Monday, May 21, 2012

Seeing Reform Past Our Own Noses

It's been about two weeks since I wrote my last post.  It's not because I haven't had ideas.  On the contrary, I've had about five topics I wanted to write about in the past couple of weeks and couldn't find the time.

Image: FreeDigitalPhotos.net
I was hoping that I'd be writing a post today summing up my experiences at EdCamp Philly.  I was really excited to go to my first edcamp, and had it on my calendar since the day they announced the date.  Unfortunately, the fan belt in my car broke about 20 miles north of Allentown on the way down.  Instead of collaboratively learning about assessment practices and pedagogy, I learned that to make sure when Toyota says they checked your belts and hoses that they really mean it, and that the Chestnuthill Diner in a town called Saylorsburg, PA serves a really good breakfast for an amazingly cheap price.  You can't beat eggs, homefries, corned beef hash, coffee and toast for less than 6 bucks.

What I do want to write about is how we sometimes stumble to see educational reform globally.  I've noticed in many education conversations I've had recently in person and on social media sites that we each tend to see educational reform through the lens of our own experiences when we were in school.  I guess this is natural, and I'm sure that I'm guilty of it at times.  But, it's also dangerous if we are trying to build an educational system that meets the needs of all students.  

Because changing the system based on what would have worked for you or me is only a move forward if it doesn't infringe upon someone else's opportunity to be successful.  The problem is not that the system wasn't designed to do what would have been good for you or me.  The problem is that the system didn't allow for teachers to meet the needs of every child, including you and me.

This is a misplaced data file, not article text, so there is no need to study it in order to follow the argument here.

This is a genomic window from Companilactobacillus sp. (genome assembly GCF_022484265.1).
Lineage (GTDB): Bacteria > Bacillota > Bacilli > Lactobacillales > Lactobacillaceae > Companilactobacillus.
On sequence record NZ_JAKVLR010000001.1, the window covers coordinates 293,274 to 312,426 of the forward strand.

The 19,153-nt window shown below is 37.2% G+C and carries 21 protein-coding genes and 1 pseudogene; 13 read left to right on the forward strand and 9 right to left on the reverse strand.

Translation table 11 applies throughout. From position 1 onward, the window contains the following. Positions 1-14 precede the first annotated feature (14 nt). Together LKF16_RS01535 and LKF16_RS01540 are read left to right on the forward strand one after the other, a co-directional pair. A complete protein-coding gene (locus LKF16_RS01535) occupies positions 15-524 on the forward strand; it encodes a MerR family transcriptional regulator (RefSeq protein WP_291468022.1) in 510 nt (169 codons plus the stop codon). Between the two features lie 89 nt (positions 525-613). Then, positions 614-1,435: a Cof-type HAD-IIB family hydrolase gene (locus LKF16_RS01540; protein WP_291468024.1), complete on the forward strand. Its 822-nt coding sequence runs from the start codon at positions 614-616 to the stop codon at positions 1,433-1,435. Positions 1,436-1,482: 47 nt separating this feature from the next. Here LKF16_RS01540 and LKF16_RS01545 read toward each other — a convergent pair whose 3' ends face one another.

Standardizing education, whether it's through nationalized curriculum, standardized testing, coming up with standards for "college and career readiness", or any other means eliminates our ability to customize education for all students.  No matter what we change those "standards" to, there will always be kids whose needs aren't met by them.  Most people aren't "standard." Until we allow for and encourage customization, there will always be a pretty significant population who leave our schools with a legitimate complaint that the system didn't work for them.

And it's not acceptable to deny a percentage of students the opportunity to learn because their talents don't match what is easily measured.

On a separate note, this is the 100th post since I started the blog a little over a year ago.  Thank you to all who read, comment, debate, and share.  I hope that you've had as much fun and gotten as much out of reading as I have from writing.

1 comment:

  1. Michael, I am so sorry you had to miss edCamp Philly but maybe we can both be there next year. I have not been able to attend since the first one but I am still using ideas I got that day!! Congratulations on your 100th post!

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